Farewell to the Lesters?

McCoy receives his Lester

McCoy receives his Lester

All sports like to recognise the achievements of its top participants. For sports like football, rugby and cricket, it’s quite easy to fix a date when everyone can come together, celebrate success in a relaxed way, knowing that on the following day they won’t have to go out and perform.

That’s not so easy in racing, a sport in which, weather interference excepting, there are only four blank days in the calendar: the run up to and including Christmas Day and Good Friday. That’s how it comes about that racing’s awards night, the Lesters, take place on Maundy Thursday. The jockeys have the next day off.

We now know that won’t be the case in the future, as the British Horseracing Authority has capitulated to pressure from bookmakers and some racecourses, and will introduce Good Friday racing next year with a £1m meeting at Lingfield. As a result, the future of the Lesters is in some doubt.

Paul Struthers, chief executive of the Professional Jockeys’ Association, which organises the awards event, said, “I think it’s going to have to be a decision for our board. If there is going to be racing the next day we have a real concern as to whether we will get jockeys attending and so we may be forced to cancel it. As that’s not something we want to do, we may try an evening when the next day’s racing is in close proximity to where we have been holding the Lesters in recent years - at the NEC in Birmingham – and see how it goes.”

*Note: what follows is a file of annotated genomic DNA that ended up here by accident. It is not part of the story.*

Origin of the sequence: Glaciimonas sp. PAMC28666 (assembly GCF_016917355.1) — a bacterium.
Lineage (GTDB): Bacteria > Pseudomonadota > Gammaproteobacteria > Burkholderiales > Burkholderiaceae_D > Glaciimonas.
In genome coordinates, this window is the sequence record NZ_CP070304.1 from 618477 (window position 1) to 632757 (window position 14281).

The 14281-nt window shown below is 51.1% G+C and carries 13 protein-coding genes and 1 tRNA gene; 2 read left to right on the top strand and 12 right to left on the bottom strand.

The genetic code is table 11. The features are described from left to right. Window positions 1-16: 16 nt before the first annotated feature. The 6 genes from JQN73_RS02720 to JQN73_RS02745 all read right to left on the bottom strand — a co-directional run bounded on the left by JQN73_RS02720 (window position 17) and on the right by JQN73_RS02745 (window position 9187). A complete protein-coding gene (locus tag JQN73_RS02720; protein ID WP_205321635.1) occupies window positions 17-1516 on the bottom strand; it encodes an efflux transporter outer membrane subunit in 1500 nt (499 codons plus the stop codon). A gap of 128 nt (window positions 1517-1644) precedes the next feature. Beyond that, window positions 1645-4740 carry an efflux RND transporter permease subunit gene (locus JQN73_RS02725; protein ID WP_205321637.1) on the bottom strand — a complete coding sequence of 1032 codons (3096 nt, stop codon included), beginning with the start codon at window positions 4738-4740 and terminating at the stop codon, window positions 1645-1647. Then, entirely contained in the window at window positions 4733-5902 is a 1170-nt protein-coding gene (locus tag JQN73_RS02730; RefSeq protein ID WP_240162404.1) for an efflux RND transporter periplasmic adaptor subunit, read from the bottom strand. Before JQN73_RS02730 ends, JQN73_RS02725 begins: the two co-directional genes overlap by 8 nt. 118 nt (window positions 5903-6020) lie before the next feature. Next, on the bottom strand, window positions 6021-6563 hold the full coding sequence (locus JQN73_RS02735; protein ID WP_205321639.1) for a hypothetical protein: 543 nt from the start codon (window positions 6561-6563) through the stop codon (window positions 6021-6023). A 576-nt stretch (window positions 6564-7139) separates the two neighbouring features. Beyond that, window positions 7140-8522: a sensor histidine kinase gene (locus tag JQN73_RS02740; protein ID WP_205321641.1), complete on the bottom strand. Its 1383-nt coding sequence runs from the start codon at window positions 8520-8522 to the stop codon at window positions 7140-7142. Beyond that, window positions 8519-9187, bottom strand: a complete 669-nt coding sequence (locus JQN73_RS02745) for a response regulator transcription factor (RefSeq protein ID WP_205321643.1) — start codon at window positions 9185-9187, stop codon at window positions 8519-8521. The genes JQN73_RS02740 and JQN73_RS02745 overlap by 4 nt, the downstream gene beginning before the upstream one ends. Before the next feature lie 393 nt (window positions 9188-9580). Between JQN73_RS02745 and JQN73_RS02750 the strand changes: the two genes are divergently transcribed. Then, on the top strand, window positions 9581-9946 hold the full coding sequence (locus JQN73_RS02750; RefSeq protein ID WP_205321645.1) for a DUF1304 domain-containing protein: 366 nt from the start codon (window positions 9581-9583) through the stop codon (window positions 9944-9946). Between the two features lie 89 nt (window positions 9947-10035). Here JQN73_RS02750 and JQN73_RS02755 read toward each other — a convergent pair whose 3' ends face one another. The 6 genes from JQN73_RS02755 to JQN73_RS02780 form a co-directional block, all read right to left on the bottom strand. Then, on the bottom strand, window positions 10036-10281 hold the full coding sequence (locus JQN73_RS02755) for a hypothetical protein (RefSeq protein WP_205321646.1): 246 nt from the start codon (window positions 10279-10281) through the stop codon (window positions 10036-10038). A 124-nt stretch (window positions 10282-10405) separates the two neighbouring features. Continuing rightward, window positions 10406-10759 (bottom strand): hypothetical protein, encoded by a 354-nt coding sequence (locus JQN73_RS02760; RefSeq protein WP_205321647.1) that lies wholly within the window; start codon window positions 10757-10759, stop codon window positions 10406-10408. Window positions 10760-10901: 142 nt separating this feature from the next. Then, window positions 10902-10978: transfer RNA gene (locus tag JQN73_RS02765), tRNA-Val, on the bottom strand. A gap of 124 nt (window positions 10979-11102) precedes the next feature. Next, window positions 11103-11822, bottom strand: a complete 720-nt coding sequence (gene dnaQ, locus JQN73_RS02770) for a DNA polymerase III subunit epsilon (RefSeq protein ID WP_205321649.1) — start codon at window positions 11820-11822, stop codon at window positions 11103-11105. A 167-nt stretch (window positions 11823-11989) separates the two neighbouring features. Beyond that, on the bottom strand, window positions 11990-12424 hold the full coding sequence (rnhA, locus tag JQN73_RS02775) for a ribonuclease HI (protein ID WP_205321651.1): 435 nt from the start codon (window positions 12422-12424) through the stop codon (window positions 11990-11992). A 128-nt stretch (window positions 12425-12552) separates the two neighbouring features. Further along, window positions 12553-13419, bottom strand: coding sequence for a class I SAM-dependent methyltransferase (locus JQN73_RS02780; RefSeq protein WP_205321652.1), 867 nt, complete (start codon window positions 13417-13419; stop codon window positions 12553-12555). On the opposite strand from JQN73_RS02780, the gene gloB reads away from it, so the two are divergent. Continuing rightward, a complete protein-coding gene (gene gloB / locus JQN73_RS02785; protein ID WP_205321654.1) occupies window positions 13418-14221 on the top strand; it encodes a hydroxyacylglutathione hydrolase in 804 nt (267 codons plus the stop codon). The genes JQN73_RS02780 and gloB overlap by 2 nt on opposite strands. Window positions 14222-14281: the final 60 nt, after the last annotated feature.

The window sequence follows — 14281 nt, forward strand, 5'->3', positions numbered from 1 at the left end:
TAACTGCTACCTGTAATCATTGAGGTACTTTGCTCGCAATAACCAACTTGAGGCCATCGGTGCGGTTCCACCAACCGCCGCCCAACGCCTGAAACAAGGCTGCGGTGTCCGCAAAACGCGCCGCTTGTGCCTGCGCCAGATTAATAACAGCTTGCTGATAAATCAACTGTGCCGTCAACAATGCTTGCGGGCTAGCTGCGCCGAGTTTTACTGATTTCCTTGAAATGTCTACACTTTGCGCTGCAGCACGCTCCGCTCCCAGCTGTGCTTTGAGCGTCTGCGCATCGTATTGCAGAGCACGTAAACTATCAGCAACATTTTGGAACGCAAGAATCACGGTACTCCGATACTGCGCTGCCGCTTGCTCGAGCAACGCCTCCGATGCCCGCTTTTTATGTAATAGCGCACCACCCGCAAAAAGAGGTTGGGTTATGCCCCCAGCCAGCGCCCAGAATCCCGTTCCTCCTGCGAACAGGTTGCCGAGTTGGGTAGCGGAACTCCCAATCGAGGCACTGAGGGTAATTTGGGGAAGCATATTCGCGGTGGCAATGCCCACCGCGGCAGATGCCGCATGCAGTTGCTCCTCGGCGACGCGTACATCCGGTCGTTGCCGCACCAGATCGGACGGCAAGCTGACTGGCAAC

Understandably, the PJA would prefer a racing free day to follow the awards, and to that end has asked the BHA to free up a Monday so that the Lesters could take place on a Sunday evening. They have ruled out the Christmas period, and although there’s no jump racing for a couple of short periods in August and September, NH jockeys are recharging their batteries. Evening meetings on the flat are still scheduled for then, which rules out an event at the time of year.

Although racing is pretty pants awful on Mondays, there’s little chance of a warm welcome for Struthers’ request, as he acknowledged, saying, “I suspect our request won’t be granted, which would be a great shame and it is going to cause us some serious issues with the Lesters.”

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